Groundwater contaminated with arsenic is a serious public health threat in rural India. This column presents results from a field experiment conducted in Bihar to assess the demand for fee-based testing of wells for arsenic, and to study the behavioural responses of households to well-specific arsenic information.
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Happy Seeder: A solution to agricultural fires in north India
Ridhima Gupta , E. Somanathan
Posted on: 12 Nov 2016

It is believed that much of the pollution in Delhi in November every year originates in the neighbouring states of Punjab and Haryana where farmers burn their fields to dispose of crop residue. This column discusses a simple, practical and cost-effective solution to deal with the problem.
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Solar micro-grids in India: A reality check
Anant Sudarshan
Posted on: 01 Nov 2016

Much of India’s strategy to reduce the use of fossil fuels relies on a transition to solar energy. Based on a survey of potential solar micro-grid customers in Bihar, this column highlights the challenges associated with solar electricity becoming a sustainable and scalable solution, and the need for a new approach.
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The hidden productivity benefits of energy-saving technology: Evidence from LEDs in Indian factories
Achyuta Adhvaryu , Namrata Kala , Anant Nyshadham
Posted on: 03 Oct 2016

Energy-efficient technologies are an increasingly relevant policy priority, given growing consensus on the need to tackle climate change. This column examines the productivity benefits of adopting one such technology – LED lighting – for manufacturing firms in India. It finds that improved productivity resulting from LED lighting’s lower heat emissions makes adopting such technology far less costly than previous anticipated, particularly for labour-intensive firms in hot climates.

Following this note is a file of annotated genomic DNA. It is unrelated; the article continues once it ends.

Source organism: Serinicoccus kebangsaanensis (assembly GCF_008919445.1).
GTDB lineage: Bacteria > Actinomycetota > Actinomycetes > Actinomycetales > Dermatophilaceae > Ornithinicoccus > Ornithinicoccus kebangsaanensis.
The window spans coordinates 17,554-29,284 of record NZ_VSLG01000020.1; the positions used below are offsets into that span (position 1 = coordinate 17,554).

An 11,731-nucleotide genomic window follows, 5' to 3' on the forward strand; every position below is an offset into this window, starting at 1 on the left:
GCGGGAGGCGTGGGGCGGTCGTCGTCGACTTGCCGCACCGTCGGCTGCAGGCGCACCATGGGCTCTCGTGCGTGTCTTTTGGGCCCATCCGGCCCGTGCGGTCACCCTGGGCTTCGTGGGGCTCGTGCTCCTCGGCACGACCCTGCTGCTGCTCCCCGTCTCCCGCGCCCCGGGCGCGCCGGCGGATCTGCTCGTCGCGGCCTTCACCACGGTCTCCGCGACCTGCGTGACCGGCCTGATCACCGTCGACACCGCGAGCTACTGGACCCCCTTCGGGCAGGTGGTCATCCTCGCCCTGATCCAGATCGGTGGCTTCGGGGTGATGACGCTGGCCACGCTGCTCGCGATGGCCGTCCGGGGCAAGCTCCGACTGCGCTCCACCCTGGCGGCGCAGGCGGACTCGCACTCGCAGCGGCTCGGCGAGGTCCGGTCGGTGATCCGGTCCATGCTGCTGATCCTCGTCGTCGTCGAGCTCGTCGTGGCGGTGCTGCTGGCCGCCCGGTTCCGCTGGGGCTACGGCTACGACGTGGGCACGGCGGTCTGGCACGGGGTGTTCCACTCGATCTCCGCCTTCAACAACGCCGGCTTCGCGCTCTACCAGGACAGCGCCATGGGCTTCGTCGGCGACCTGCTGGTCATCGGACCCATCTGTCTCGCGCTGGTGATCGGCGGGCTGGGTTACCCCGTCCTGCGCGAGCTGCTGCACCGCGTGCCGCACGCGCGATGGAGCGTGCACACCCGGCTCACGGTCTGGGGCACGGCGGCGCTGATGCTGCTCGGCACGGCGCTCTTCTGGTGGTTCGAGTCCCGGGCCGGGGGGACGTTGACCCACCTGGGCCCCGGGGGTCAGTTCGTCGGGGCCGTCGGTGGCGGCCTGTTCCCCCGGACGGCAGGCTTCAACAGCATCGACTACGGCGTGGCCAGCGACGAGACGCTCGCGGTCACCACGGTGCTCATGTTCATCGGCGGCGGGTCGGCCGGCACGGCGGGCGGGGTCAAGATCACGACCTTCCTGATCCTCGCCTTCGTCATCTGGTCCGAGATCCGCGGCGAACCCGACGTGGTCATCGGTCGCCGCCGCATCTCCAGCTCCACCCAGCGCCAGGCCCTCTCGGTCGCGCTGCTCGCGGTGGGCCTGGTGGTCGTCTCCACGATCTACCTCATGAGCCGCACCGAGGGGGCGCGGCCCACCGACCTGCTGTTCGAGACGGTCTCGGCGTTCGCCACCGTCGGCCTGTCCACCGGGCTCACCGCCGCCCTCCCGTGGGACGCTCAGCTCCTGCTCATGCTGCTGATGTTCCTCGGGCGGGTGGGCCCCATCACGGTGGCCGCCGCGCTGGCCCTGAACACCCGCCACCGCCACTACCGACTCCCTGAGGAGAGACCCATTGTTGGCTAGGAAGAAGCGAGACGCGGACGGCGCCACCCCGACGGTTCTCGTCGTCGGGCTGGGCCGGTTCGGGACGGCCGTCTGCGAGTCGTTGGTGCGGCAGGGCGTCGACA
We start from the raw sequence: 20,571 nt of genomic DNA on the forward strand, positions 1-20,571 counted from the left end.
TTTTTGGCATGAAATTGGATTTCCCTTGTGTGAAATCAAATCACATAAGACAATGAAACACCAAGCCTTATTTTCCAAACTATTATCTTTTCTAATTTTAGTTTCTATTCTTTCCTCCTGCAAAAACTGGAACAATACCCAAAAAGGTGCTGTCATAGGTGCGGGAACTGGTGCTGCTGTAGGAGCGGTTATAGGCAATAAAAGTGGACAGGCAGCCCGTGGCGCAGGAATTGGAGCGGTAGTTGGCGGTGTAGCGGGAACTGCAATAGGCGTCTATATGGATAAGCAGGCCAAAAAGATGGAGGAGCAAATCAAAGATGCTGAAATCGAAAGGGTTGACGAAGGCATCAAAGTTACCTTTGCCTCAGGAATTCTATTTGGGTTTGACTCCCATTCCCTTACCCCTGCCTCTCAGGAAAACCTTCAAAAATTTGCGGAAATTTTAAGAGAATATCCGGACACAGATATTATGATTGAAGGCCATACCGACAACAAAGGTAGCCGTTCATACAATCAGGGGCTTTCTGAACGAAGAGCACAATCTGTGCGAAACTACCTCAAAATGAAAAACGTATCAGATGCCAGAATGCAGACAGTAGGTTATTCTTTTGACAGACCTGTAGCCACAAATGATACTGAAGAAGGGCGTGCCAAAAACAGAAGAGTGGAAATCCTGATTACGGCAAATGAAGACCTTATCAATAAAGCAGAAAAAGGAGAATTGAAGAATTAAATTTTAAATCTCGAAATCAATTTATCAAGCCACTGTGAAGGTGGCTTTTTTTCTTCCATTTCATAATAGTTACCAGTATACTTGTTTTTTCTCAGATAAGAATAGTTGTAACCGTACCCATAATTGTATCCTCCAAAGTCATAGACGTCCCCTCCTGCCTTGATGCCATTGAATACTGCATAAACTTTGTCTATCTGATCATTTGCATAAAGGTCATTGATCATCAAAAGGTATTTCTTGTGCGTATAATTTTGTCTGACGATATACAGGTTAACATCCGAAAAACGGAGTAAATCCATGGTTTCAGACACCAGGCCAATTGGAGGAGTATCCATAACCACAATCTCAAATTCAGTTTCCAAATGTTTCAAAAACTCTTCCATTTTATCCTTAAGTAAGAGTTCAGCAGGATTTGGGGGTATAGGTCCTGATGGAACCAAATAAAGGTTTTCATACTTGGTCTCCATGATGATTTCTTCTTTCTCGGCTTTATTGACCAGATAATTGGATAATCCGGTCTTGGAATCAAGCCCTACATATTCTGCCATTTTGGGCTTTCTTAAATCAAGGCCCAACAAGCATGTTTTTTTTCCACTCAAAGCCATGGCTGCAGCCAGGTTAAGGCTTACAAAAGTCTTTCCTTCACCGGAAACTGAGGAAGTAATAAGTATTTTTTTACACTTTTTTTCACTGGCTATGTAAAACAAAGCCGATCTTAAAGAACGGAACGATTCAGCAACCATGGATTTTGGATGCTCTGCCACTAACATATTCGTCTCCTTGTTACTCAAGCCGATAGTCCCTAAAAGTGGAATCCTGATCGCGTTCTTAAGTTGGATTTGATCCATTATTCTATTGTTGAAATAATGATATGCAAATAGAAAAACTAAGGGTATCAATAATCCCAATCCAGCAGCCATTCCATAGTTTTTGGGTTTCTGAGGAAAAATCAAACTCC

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How much will people pay for clean air? Evidence from China
Koichiro Ito
Posted on: 12 Aug 2016
Topics:   Environment

Policymakers in emerging economies such as India and China are ramping up efforts to confront pollution. A new study of the air purifiers market in China finds that people are willing to pay a lot to get rid of pollution, but the amount varies widely depending on a person’s income. This sort of metric can enable policymakers to assign values to their policies and guide their decisions.
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Improved cooking stoves in India: Evaluating long-run impacts
Esther Duflo , Michael Greenstone , Rema Hanna , Claire Walsh
Posted on: 13 Jul 2016
Topics:   Environment , Health

Improved cooking stoves are increasingly seen as an important technology to address indoor air pollution. While laboratory experiments have shown that they could have big effects on smoke exposure and emissions, this column finds limited long-run health and environmental impacts of an improved cooking stove programme in Odisha. This indicates the importance of testing interventions in real-world conditions taking into account willingness to pay, usage, and changes over time.